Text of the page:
Safeguarding the Lifeline: Assessing and Strengthening the Urban Water Supply Distribution System in Hyderabad, Telangana State, for Sustainable Development and Public Health


Mane S R Rohith
CED, UCE, Osmania University, Hyderabad
Aadhi Naresh
Osmania University, Hyderabad, Telangana State
G Ramakrishna
Engg, Div-5 HMWS&SB, Telangana State
K Lavanya
Department of Processing and Food Engineering, Acharya N.G. Ranga Agricultural University, Guntur-522034, A.P
Dinesh C S Bisht
Department of Mathematics, Jaypee Institute of Information Technology, Noida


One natural resource that is necessary for human survival is water. Public health and wellness are impacted when there is a shortage of clean drinking water. For humans to survive, water is sometimes even more essential than food. Making sure there is a sufficient quantity of water that is fit for human use, satisfies other societal demands, and advances development place of highest priority and duty held by all governments in contemporary life Lack of water has a negative impact on the expansion of industrial and agricultural activities. It endangers a community's nutrition and overall health, as well as the economic growth of a country. One of the biggest problems still facing the growing urban population is the supply of clean, sufficient drinking water. The goal of a water supply system is to guarantee that users receive a sufficient and safe supply of water at a fair price. When developing and implementing water supply projects, careful planning is essential to promote good personal and home hygiene. It is imperative to prioritize the planning and management (financial and technical) components of systems. The Urban Local bodies (ULBs) are accountable for providing the urban population with potable water. The residents' water demands in this scenario are not satisfied by criteria that are appropriate. The drinking water supply for the entire city of Hyderabad was once derived from Hussain Sagar Lake; but, as of late, the city is dependent on Osman Sagar and Himayat Sagar lakes, in addition to the Krishna, Godavari, Manjira, and Singoor Rivers. This study provides a case study of Hyderabad, where about nearly 8,000 houses receive their water supply from gravity after the source is stored in a service reservoir. Gravity pressure and a sluice valve installed on the feeder main and distribution of water supply, enable the management and supply of drinking water. This study aims to evaluate, investigate, and suggest an effective water supply distribution system. The results of this study should help establish accurate viewpoints on the several facets of Hyderabad's water management and provide a solid scientific foundation for reforms and other corrective actions.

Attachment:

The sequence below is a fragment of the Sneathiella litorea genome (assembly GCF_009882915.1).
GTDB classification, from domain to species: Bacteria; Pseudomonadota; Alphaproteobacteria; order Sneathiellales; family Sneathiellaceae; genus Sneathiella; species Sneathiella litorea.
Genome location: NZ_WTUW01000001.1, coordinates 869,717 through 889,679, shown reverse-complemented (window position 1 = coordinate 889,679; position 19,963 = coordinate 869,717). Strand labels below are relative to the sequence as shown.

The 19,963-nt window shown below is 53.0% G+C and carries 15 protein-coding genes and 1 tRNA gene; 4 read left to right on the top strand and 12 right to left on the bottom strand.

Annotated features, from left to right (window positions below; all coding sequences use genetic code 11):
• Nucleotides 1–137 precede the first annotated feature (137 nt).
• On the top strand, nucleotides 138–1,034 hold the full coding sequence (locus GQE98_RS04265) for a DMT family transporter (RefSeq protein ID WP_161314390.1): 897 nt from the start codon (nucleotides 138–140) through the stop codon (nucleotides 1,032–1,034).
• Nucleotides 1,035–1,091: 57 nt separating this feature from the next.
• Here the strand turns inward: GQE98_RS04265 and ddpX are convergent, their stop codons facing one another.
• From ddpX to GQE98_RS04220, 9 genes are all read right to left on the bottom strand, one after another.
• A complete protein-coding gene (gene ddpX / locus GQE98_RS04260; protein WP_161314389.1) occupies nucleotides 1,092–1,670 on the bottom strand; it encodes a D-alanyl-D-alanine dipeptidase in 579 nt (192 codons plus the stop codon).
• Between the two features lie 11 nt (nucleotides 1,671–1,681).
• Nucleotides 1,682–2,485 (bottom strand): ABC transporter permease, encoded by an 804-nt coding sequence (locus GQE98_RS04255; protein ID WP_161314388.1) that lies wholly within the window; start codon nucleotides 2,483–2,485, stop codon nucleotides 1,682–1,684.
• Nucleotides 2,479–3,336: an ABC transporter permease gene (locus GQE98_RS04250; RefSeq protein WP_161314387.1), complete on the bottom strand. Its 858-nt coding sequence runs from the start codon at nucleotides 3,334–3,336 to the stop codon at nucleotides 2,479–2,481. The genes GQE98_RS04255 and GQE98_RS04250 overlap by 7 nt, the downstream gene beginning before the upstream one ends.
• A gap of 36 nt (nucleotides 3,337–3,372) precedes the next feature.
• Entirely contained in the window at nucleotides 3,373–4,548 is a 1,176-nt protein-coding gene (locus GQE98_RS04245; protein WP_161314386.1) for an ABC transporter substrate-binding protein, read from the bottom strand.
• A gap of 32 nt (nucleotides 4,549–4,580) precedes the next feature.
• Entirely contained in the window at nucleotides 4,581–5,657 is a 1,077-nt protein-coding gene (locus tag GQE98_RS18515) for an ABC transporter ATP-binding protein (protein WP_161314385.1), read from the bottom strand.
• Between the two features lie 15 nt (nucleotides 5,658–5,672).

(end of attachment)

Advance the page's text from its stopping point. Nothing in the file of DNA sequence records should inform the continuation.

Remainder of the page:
RAMSA 2024
February 29, 2024